“Even them messaging me turns Ben on. If Ben had said no to letting another man in on our sex life, I would’ve accepted it. But I love how we are trying to find a way to fulfil both our sexual fantasies.”
Ben says: “When Marie told me what she wanted in the bedroom I was shocked.
“But it’s important we both enjoy sex, and she gets to do stuff she likes even if not with me.
“Otherwise, it could build up resentment in our relationship. If a partner can’t give the other one what they want during sex it could lead to them looking for it elsewhere — and that’s the last thing that I want to happen.”
I decided to tie my bloke up to spice up our sex life – but I ended up in surgery and he almost lost a limb
According to a new survey, we are clueless on wine and pick our plonk on the basis of price or label.
But wine expert Victoria Moore says the right pairing of food and wine is a match made in heaven.
And she has come up with the best choice for a host of family favourite meals in her new book.
She says: “The bottle you open makes a difference to the way you experience and enjoy your food. In good matches there is a kind of harmony. Each complements the other.”
Victoria says the trick is finding flavours that work well together — and avoiding those that don’t.
She adds: “The best way to understand this is to consider a bad match — orange juice after toothpaste, say. I’ve yet to find anyone who enjoys that.”
Here, she shares her perfect pairings.
Fried Eggs And Rioja: What To Drink With Absolutely Everything (Granta, £12.99) is out now.
BALANCE between wines that suit the food and the mood.
A rich blend of syrah, grenache and mourvedre from southern Rhone, Languedoc, California or Australia, or an Australian Bordeaux blend for stuffings and sauces.
FISH FINGER SANDWICH & KETCHUP
A CHEAP softly fruity red, like Fitou, is perfect with ketchup and the crunch of breadcrumbs.
I also like a cheap Cotes du Rhone a Californian zinfandel or an Australian syrah-cabernet sauvignon.
WINE with a bit of sweetness helps to neutralise the burning effect of chilli.
Without that sugar, it can be hard to taste the wine.
A fruity, off-dry rosé or an off-dry sparkling wine holds up well against most curried foods.
THE bold flavours and sweetness in Chinese food means three mainstream wine styles can be relied on to work well – chardonnay, riesling with a little bit of residual sugar (that is, off-dry riesling) and pinot noir.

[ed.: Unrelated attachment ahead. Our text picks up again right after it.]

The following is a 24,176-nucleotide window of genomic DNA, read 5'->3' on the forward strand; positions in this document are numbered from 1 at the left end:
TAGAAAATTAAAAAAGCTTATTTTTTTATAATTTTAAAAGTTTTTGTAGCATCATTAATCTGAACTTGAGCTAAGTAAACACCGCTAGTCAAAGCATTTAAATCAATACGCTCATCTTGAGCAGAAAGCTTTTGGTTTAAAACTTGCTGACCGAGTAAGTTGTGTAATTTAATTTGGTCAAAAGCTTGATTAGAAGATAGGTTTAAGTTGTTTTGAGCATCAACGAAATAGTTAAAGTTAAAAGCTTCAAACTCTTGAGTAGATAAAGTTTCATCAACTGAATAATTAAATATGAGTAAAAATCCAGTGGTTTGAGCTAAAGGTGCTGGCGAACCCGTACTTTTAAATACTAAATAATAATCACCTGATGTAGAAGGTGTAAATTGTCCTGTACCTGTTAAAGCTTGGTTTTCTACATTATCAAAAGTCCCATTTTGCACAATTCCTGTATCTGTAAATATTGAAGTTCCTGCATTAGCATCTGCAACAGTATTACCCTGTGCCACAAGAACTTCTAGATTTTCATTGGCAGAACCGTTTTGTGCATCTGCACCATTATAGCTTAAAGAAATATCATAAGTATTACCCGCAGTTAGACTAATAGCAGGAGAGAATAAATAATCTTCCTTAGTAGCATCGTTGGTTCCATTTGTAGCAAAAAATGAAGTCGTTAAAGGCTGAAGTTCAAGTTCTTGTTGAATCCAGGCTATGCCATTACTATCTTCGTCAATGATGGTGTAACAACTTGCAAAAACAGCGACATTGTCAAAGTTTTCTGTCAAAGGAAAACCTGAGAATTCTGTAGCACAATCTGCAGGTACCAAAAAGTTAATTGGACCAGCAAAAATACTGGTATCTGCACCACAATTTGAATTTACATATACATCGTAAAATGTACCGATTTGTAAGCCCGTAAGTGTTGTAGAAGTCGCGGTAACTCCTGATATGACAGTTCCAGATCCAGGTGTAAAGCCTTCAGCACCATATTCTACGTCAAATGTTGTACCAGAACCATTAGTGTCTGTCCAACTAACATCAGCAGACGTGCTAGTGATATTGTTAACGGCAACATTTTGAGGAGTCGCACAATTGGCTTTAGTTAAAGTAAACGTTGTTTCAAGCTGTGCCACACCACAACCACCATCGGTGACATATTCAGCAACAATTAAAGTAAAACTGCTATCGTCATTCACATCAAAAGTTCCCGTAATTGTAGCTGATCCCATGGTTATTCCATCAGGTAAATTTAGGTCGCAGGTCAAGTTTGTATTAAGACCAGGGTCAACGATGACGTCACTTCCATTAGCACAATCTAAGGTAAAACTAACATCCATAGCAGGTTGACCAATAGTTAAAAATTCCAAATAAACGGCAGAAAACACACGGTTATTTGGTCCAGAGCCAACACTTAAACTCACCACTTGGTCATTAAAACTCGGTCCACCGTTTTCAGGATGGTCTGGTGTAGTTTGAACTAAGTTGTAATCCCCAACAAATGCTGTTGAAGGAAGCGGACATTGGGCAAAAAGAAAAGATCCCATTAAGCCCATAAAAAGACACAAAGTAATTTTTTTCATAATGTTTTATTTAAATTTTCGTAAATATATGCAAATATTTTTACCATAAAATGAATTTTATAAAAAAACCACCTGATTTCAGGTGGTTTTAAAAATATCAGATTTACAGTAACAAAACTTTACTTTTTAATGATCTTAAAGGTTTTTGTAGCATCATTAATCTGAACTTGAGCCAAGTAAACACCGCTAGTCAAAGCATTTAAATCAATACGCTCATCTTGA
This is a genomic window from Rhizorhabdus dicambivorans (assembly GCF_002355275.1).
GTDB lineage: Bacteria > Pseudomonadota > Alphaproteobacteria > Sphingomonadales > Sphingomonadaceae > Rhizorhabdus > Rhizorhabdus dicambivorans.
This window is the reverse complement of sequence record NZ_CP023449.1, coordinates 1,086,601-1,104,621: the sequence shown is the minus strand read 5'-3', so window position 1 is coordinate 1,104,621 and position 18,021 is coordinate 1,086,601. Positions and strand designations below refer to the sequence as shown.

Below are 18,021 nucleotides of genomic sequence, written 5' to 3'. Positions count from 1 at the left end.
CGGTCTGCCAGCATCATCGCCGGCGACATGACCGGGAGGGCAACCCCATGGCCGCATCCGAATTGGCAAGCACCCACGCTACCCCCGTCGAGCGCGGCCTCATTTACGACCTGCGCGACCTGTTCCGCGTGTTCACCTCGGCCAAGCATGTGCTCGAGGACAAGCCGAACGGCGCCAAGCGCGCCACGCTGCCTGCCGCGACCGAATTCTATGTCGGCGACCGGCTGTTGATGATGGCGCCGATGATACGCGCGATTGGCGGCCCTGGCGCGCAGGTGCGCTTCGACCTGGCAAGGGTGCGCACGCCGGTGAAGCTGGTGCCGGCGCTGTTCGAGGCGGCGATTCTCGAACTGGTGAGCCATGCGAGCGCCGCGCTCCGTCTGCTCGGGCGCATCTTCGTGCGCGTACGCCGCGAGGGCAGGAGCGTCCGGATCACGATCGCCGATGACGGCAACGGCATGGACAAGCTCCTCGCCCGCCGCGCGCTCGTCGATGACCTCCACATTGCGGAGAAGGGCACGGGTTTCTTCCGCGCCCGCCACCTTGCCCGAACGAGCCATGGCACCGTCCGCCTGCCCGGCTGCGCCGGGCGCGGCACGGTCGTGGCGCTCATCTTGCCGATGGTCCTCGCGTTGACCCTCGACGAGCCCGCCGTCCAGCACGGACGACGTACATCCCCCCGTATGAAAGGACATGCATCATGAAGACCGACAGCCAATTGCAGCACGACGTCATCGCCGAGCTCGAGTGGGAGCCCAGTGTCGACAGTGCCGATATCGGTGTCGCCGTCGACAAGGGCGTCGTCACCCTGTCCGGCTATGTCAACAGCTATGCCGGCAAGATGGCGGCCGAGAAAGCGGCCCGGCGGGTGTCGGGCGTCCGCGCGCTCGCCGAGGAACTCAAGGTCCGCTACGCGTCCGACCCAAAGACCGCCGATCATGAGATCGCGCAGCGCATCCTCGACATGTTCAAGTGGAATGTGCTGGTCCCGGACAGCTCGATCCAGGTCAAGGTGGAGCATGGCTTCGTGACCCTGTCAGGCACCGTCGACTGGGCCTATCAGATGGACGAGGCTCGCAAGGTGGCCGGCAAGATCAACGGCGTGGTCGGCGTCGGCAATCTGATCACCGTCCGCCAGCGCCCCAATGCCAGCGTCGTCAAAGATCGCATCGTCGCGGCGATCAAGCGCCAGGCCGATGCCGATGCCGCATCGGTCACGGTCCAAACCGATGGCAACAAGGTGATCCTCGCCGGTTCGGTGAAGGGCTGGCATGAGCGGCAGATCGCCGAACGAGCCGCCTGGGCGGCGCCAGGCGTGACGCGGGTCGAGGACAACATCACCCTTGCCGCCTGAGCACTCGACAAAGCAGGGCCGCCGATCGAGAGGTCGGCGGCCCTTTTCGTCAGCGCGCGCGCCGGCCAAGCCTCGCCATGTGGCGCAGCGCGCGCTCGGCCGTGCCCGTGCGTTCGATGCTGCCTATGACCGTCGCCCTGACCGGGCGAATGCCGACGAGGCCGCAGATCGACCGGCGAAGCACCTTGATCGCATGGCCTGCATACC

BEANS ON TOAST
BAKED beans are so sweet and so processed that it is usually for the best if the wine you have with it is fairly sweet too.
Just go for a cheapo supermarket red, which is likely to have a smidge of sugar in it.
OOZING with garlic butter and covered with crisp, tasty breadcrumbs, a yummy chicken Kiev goes very well with a nice crisp white such as sauvignon blanc, vermentino or picpoul.
FISH & CHIPS
THE best match is English sparkling wine. Its vehement acidity and biting bubbles are good with salt, vinegar and fat.
A young, non-vintage champagne would also work along the same lines, though I prefer the cleaner swoosh of the English.
LAMB kebabs in pitta are fantastic with a robust rosé (maybe from the Lebanon), or a robust red (from Greece, Turkey, Lebanon or Portugal).
A chicken kebab, however, needs an inexpensive and neutral white for best results.
THE ultimate red wine food that makes nearly every type look good.
Fruitier reds that hold up to garnishes include a carmenere-cabernet sauvignon-merlot from Chile, a Salice Salentino from Puglia in Italy and malbec from Argentina.
JACKET POTATO (WITH CHEESE)
WHEN the potato is cooked in bonfire embers or the oven without foil to keep the skin tender, it has a crisp, smoky-smelling thick jacket.
Try a smoky oaked St Chinian, a claret or a cabernet sauvignon-syrah from Australia.
I SPENT a year in Italy so I am pre-programmed to favour Italian reds.
They have a bite that meets that of the tomato and the heat of any spicy cured meat.
My go-to reds at home are a sangiovese or the Montepulciano d’Abruzzo.
I AM happy to say that one of the very best wines for accompanying crisps and other salty snacks is champagne. No, I’m absolutely serious.
Champagne has a high acidity, which is very good when it meets with salt.
THE crumbling pastry and luscious dried fruit of mince pies suit the molten raisin flavour of a sweet oloroso or cream sherry.
It works with dry sherry, too, though pick a robust one – an amontillado or a punchy fino rather than a manzanilla.
TRY an Italian red wine, most of which have the acidity to cut through the creamy sauce, as well as the savour to match the meat.
Sangiovese is a good catch-all or pick a Chianti Rufina if you want the wine to be more refreshing.
FOR a white that’s refreshing against all that gooey cheese, pick picpoul.
An old-fashioned glass of red Bordeaux – youngish for the refreshing edge, and with plenty of cabernet in it – is also satisfying.
IF you are drinking wine and eating cake on a birthday, then you probably have fizz in your glass anyway – and quite right too.
But it’s a case of the sweeter the better, as dry wine tastes a bit odd after sugar, so go for prosecco over cava.
WHEN you stand hovering with an empty plate and big appetite by the open fridge door, prepared to eat anything, have a bottle of sherry ready.
Even if it has passed into cooking sherry territory, it’s good with leftovers, chunks of cheese and raw veg.
I tend to drink Lucozade and endless cups of tea if I’ve got a hangover.
I believe that the “hair of the dog” cure is completely overrated.
Aldi tests out new ‘Specialbuy’ trolley with a WINE RACK to help shoppers navigate the middle aisle